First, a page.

Canada moves forward with 10 percent tariff on U.S.-built boats

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Groupe Beneteau, which builds four brands of boats in Michigan including this Four Winns model, says tariff threats have caused order cancellations worries that will mean layoffs.

Groupe Beneteau, which builds four brands of boats in Michigan including this Four Winns model, says tariff threats have caused order cancellations worries that will mean layoffs.

The Canadian government officially announced plans to go ahead with retaliatory efforts that take effect today, which include a 10 percent tax on U.S.-built boats.

NMMA Canada has been working to get boats excluded from the list, and there was recognition from the Canadian government of the negative impact that the tariffs would have on the boating industry. But Canada’s government decided to move forward with the tariffs regardless, according to the trade association.

The Canadian government feels it must hit the United States hard in the hopes that President Trump will back down on aluminum and steel tariffs, said the trade association.

“While we appreciate the Canadian government recognizing our industry, we are disappointed that they decided not to exclude recreational boats from the retaliatory list,” said NMMA Canada president Sarah Anghel in a statement.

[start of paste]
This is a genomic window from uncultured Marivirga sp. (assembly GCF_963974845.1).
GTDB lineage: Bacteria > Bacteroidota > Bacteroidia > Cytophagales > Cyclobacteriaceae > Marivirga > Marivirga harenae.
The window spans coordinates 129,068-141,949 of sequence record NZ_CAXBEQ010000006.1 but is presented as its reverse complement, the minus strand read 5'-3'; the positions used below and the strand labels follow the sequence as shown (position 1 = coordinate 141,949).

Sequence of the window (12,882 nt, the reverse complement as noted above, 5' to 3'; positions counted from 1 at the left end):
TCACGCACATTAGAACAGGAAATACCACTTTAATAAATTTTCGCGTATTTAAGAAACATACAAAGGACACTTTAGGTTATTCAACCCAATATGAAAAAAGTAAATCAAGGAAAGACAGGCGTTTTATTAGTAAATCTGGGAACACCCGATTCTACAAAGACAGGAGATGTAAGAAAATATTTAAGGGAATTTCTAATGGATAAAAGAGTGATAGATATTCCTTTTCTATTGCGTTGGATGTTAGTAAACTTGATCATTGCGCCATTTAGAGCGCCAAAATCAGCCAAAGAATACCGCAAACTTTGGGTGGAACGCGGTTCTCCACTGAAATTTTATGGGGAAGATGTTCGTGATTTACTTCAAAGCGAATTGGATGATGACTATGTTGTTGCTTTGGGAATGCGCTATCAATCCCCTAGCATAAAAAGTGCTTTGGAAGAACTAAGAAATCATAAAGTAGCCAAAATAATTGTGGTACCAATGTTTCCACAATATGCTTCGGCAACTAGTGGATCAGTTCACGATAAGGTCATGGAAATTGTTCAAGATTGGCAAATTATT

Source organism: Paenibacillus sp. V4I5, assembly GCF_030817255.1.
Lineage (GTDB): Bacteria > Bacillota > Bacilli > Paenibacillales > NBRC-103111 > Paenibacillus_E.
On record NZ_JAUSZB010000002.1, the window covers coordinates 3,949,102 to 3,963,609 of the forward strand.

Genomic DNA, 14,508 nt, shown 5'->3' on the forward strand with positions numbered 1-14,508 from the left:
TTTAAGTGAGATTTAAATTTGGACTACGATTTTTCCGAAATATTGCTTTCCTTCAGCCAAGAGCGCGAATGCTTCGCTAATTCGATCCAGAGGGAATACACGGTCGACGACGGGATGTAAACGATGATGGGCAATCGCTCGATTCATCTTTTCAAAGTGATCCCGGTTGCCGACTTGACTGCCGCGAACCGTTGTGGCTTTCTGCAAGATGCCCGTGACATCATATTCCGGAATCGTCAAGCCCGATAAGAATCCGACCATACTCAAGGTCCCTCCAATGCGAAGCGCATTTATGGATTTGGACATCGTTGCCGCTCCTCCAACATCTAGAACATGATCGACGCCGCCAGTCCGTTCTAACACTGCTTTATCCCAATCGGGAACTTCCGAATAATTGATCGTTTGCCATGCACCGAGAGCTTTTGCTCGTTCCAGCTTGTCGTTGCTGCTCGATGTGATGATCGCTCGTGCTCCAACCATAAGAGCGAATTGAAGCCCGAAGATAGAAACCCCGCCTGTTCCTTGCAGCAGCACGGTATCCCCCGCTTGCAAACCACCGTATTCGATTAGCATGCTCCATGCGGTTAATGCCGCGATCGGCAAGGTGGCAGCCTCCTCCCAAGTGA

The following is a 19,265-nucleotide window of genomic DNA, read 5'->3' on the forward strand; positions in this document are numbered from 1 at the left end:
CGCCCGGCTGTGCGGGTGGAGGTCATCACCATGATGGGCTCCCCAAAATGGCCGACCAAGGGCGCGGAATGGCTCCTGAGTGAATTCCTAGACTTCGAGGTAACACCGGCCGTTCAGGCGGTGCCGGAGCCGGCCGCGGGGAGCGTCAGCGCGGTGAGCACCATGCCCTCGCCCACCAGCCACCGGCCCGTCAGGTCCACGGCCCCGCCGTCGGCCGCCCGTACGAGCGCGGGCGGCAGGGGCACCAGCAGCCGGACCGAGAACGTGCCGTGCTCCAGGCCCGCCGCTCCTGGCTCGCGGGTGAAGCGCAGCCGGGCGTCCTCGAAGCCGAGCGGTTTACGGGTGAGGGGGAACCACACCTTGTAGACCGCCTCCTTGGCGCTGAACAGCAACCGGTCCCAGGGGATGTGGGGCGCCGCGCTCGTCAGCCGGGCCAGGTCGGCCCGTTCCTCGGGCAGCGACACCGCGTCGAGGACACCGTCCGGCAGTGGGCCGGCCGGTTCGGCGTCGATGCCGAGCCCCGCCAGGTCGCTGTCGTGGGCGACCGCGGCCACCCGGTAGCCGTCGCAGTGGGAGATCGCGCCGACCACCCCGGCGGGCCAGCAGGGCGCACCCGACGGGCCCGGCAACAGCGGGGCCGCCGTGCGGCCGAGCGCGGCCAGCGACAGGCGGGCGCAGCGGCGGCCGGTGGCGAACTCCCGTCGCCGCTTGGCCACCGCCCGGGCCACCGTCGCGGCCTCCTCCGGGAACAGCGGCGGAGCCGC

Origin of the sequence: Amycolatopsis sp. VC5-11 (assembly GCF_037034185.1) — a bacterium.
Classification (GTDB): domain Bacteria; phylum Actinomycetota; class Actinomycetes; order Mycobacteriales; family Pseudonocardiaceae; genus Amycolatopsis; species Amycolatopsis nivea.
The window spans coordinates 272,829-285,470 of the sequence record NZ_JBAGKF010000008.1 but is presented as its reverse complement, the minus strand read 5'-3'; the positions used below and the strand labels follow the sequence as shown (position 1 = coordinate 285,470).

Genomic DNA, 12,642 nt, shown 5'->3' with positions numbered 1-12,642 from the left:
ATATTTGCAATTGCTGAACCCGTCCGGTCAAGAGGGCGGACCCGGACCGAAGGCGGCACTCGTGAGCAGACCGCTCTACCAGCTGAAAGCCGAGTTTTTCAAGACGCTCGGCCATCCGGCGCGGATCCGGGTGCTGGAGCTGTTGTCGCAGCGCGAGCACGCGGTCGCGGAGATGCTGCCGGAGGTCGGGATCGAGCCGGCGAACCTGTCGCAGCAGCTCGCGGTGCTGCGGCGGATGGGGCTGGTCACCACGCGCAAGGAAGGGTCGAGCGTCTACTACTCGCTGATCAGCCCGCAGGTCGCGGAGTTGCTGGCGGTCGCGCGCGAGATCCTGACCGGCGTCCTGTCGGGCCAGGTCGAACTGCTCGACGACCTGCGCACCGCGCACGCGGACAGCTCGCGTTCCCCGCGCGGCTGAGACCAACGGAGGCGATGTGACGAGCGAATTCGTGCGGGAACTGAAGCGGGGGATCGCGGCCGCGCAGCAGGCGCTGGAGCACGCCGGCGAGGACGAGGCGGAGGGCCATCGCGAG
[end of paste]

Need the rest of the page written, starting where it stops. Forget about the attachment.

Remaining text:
“Unfortunately, boats are the only recreational product being targeted,” Anghel said. “Moreover, there is not enough domestically manufactured supply. As a result, our $10 billion and growing industry, and the 75,000 Canadian jobs it supports, are now at risk. Tariffs aren’t the solution to trade disputes.”

NMMA Canada will “continue to implore” the Canadian government to work with the United States on a trade agreement that “truly protects” Canadian workers and the economy,” said Anghel.

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